No, the midpoint reading won’t do. On some level, Plato anticipated the whole circus. Or, to further twist the metaphor, we have circled back to Plato. In the Timaeus, Plato, like Boethius, has a double view, though it plays out a little differently. In Plato, there are two primary levels of reality (which can be further subdivided, as in the myth of the cave): “that which always is and has no becoming” and “that which is always becoming and never is.” The realm of eternal, unchanging ideals (being) is the subject of rational knowledge, whereas the visible world of the senses (reality in its aspect of “always becoming”) is the subject of empirical knowledge. Plato notably privileges the rational side, but he at least here grants the empirical its purview. And this turns out to be crucial to our present argument.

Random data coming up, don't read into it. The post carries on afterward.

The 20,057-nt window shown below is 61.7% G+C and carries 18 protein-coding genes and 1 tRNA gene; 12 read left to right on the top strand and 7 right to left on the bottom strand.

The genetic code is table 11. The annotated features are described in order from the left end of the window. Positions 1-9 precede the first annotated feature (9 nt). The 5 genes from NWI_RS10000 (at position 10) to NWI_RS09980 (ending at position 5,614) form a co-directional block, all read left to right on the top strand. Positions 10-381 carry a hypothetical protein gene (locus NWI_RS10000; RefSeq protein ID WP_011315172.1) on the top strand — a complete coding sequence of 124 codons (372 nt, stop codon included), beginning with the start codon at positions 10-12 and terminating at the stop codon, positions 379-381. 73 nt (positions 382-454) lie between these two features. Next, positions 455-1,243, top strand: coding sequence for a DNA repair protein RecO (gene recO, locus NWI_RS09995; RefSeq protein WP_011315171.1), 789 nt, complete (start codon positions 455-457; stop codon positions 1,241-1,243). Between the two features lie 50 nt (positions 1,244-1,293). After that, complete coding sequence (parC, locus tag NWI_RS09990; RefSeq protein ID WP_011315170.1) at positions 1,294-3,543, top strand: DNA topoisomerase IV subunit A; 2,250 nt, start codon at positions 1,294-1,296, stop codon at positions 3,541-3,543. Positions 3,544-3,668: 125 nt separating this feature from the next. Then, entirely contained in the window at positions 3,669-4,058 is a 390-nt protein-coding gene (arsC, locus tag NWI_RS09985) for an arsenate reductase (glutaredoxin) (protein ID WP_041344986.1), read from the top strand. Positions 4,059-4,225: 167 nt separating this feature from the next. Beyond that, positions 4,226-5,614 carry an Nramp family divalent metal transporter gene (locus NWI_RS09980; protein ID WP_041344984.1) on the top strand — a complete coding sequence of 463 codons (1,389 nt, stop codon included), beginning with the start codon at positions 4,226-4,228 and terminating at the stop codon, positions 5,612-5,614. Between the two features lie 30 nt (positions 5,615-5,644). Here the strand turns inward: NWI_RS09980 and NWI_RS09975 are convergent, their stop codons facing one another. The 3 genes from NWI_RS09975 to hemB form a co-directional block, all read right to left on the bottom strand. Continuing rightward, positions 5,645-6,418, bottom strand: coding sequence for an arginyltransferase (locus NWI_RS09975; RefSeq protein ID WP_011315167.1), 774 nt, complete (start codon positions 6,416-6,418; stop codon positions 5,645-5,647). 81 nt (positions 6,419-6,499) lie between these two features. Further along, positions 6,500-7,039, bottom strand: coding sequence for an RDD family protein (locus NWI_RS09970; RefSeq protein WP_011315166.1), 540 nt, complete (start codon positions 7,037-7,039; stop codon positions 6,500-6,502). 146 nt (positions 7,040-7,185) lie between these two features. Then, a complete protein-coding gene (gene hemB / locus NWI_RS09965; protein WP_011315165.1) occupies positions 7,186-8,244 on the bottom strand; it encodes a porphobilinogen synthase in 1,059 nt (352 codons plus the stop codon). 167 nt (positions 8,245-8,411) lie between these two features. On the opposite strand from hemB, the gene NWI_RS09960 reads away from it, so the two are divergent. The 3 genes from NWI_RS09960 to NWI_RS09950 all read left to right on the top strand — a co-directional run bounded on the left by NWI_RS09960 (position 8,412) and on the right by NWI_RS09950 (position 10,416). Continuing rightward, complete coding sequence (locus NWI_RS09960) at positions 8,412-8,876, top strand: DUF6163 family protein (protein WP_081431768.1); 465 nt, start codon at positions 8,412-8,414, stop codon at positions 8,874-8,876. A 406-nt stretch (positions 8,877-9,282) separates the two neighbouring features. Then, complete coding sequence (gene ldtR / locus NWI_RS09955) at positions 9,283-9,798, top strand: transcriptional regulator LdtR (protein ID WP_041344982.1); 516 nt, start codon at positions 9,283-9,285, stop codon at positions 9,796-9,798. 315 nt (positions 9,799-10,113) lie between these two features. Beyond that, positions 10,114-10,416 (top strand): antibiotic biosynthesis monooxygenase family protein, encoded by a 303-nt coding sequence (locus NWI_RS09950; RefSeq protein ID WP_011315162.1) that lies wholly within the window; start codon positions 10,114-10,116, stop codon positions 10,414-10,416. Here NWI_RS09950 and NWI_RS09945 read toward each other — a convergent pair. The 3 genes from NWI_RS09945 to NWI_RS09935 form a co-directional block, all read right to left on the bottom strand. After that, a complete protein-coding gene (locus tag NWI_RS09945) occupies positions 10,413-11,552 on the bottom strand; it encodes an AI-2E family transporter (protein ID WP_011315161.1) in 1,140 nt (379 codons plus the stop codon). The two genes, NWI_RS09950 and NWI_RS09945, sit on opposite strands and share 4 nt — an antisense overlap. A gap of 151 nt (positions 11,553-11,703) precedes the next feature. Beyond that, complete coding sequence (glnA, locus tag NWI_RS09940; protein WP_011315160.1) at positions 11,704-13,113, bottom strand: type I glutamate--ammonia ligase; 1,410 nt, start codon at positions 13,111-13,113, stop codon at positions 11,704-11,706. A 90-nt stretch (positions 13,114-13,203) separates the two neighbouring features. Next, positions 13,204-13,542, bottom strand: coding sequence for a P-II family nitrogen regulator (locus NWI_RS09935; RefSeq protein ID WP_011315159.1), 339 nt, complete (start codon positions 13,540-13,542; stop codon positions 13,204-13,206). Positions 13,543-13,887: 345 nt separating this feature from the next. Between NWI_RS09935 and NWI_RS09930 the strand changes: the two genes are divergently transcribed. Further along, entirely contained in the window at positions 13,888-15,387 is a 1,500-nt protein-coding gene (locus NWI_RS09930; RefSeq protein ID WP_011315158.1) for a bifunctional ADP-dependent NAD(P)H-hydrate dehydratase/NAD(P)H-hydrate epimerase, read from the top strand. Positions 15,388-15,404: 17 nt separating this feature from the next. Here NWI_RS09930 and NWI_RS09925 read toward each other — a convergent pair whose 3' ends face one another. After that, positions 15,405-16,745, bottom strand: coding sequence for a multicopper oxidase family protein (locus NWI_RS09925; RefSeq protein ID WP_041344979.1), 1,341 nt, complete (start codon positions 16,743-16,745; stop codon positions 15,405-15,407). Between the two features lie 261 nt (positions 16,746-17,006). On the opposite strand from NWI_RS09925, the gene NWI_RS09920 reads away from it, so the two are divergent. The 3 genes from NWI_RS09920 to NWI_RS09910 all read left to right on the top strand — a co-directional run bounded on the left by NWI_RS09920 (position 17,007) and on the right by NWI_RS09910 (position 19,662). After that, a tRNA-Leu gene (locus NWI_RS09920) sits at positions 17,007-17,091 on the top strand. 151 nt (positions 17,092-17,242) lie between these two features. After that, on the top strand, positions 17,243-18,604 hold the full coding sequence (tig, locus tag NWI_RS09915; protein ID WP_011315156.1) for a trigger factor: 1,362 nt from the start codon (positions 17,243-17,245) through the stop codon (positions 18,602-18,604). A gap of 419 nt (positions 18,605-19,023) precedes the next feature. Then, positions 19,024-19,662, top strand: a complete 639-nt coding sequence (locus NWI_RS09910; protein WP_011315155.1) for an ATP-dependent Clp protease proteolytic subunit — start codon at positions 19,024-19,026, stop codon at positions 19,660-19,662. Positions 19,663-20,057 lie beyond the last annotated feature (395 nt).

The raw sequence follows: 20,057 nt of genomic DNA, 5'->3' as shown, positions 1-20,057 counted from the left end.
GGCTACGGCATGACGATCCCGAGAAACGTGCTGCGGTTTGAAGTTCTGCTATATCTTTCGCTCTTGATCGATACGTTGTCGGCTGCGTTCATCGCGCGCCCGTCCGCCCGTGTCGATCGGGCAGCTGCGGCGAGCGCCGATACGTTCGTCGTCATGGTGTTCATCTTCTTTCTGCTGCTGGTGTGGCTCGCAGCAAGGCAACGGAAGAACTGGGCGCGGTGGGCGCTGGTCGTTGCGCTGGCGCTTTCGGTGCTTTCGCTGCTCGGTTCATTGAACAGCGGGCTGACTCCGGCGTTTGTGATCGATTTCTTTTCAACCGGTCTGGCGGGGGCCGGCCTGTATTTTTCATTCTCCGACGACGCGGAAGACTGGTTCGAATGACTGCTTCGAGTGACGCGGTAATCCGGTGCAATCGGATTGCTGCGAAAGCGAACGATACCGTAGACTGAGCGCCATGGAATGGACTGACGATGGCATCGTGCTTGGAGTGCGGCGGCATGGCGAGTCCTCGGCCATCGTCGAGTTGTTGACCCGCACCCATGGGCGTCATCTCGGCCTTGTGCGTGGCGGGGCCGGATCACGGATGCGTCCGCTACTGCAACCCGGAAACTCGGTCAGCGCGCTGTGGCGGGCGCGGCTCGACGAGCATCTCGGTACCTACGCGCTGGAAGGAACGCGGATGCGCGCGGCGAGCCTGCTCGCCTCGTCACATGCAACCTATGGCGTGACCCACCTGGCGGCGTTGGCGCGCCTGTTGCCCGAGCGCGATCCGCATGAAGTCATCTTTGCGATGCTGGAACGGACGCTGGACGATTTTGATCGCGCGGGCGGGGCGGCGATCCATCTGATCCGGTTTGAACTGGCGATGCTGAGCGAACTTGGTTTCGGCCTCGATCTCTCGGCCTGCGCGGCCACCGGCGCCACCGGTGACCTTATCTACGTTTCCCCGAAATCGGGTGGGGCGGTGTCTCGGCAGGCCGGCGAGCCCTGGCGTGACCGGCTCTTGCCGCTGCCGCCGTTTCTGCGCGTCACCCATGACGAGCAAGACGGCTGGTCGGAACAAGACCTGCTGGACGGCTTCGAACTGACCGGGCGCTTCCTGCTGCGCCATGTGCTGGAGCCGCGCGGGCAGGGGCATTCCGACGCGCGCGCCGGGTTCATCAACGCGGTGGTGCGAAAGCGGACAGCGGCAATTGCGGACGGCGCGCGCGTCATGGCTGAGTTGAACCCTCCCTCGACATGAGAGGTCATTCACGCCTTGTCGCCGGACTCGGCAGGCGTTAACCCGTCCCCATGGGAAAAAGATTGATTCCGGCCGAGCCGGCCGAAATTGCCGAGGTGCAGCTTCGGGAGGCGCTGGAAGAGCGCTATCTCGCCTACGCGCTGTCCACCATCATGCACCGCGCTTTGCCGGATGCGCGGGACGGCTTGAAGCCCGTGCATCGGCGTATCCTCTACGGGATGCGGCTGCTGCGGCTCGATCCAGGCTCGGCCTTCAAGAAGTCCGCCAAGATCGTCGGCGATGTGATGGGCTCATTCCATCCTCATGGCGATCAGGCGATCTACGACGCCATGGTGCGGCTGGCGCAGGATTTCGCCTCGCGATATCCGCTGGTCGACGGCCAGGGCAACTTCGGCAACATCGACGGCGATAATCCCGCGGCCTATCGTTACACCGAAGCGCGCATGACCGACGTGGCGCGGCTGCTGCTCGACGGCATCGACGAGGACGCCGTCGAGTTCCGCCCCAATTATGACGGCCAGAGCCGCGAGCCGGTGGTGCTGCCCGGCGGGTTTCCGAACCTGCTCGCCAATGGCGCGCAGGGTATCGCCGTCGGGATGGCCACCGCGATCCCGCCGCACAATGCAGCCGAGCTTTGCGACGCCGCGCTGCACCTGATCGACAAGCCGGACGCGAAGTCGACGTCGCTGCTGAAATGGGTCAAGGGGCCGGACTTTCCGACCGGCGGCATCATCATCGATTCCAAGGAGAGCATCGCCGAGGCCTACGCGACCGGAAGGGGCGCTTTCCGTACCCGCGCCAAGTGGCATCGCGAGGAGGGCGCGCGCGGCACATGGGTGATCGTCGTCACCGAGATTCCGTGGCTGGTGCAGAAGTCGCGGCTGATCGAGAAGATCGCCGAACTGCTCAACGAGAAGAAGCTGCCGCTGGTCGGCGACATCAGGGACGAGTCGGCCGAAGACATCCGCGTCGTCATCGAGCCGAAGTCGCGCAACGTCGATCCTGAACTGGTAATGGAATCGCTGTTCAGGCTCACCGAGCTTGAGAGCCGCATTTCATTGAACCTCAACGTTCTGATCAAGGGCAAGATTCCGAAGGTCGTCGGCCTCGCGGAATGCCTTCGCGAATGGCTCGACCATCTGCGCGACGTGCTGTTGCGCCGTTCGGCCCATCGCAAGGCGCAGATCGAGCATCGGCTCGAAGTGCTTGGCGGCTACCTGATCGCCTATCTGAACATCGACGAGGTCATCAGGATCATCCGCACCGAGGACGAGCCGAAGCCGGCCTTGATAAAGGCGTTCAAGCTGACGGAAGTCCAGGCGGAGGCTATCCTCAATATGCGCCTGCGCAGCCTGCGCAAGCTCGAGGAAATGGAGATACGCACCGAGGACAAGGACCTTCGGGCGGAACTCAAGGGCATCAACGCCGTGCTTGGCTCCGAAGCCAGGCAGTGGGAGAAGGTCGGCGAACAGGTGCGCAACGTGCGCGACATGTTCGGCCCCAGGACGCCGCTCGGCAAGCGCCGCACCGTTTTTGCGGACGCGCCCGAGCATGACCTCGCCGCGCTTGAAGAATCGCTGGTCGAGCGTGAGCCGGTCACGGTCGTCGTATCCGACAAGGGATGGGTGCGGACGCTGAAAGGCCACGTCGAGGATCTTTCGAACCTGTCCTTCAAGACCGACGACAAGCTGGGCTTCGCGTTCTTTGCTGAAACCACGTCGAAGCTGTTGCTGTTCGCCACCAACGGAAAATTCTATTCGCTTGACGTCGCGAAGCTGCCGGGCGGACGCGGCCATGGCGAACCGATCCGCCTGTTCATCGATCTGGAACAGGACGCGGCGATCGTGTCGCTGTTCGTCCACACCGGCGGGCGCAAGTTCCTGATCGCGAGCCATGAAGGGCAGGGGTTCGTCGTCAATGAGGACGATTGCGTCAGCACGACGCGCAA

If we focus the history of ideas on the world of becoming – the physical world, we might call it – we can, to recap, follow a movement from space as a container to space as a relation between things  and finally to Kant’s purely subjective construct.

But if we look at the other realm in Plato, the realm of being, the intellectual realm of the unchanging ideals, rather than the realm of becoming, we see that he had already recognized space as an imaginary construct.

He quite explicitly says that the concept of “space” does not apply in the intellectual realm, but is only needed to accommodate the dynamics in the realm of becoming.

Indeed, some time after introducing those two realms (the realm of being and the realm of becoming), he refers back to the two natures corresponding to the two realms: “one … was a pattern intelligible and always the same; and the second was only the imitation of the pattern, generated and visible.” Then he adds: “Now a third must be revealed … the receptacle, and in a manner the nurse, of all generation,” insofar it enables all the processes of generation or becoming to happen.